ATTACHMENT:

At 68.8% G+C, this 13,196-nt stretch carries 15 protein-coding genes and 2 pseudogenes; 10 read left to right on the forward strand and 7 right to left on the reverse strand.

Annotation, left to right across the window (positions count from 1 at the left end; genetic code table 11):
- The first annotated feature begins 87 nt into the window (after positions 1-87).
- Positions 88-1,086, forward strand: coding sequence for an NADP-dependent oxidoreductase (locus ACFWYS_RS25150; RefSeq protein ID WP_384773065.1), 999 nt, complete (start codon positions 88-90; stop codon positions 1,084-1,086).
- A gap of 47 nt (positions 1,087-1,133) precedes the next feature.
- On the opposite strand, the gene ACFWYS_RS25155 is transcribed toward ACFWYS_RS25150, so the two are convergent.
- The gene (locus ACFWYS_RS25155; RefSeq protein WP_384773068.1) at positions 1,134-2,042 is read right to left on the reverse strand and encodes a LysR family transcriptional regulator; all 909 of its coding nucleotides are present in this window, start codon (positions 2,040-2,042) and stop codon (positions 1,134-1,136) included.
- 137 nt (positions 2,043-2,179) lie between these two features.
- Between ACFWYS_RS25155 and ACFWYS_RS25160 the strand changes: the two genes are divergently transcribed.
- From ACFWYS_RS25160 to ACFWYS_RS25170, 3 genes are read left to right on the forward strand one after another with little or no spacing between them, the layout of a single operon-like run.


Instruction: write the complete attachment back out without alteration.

At 68.8% G+C, this 13,196-nt stretch carries 15 protein-coding genes and 2 pseudogenes; 10 read left to right on the forward strand and 7 right to left on the reverse strand.

Annotation, left to right across the window (positions count from 1 at the left end; genetic code table 11):
- The first annotated feature begins 87 nt into the window (after positions 1-87).
- Positions 88-1,086, forward strand: coding sequence for an NADP-dependent oxidoreductase (locus ACFWYS_RS25150; RefSeq protein ID WP_384773065.1), 999 nt, complete (start codon positions 88-90; stop codon positions 1,084-1,086).
- A gap of 47 nt (positions 1,087-1,133) precedes the next feature.
- On the opposite strand, the gene ACFWYS_RS25155 is transcribed toward ACFWYS_RS25150, so the two are convergent.
- The gene (locus ACFWYS_RS25155; RefSeq protein WP_384773068.1) at positions 1,134-2,042 is read right to left on the reverse strand and encodes a LysR family transcriptional regulator; all 909 of its coding nucleotides are present in this window, start codon (positions 2,040-2,042) and stop codon (positions 1,134-1,136) included.
- 137 nt (positions 2,043-2,179) lie between these two features.
- Between ACFWYS_RS25155 and ACFWYS_RS25160 the strand changes: the two genes are divergently transcribed.
- From ACFWYS_RS25160 to ACFWYS_RS25170, 3 genes are read left to right on the forward strand one after another with little or no spacing between them, the layout of a single operon-like run.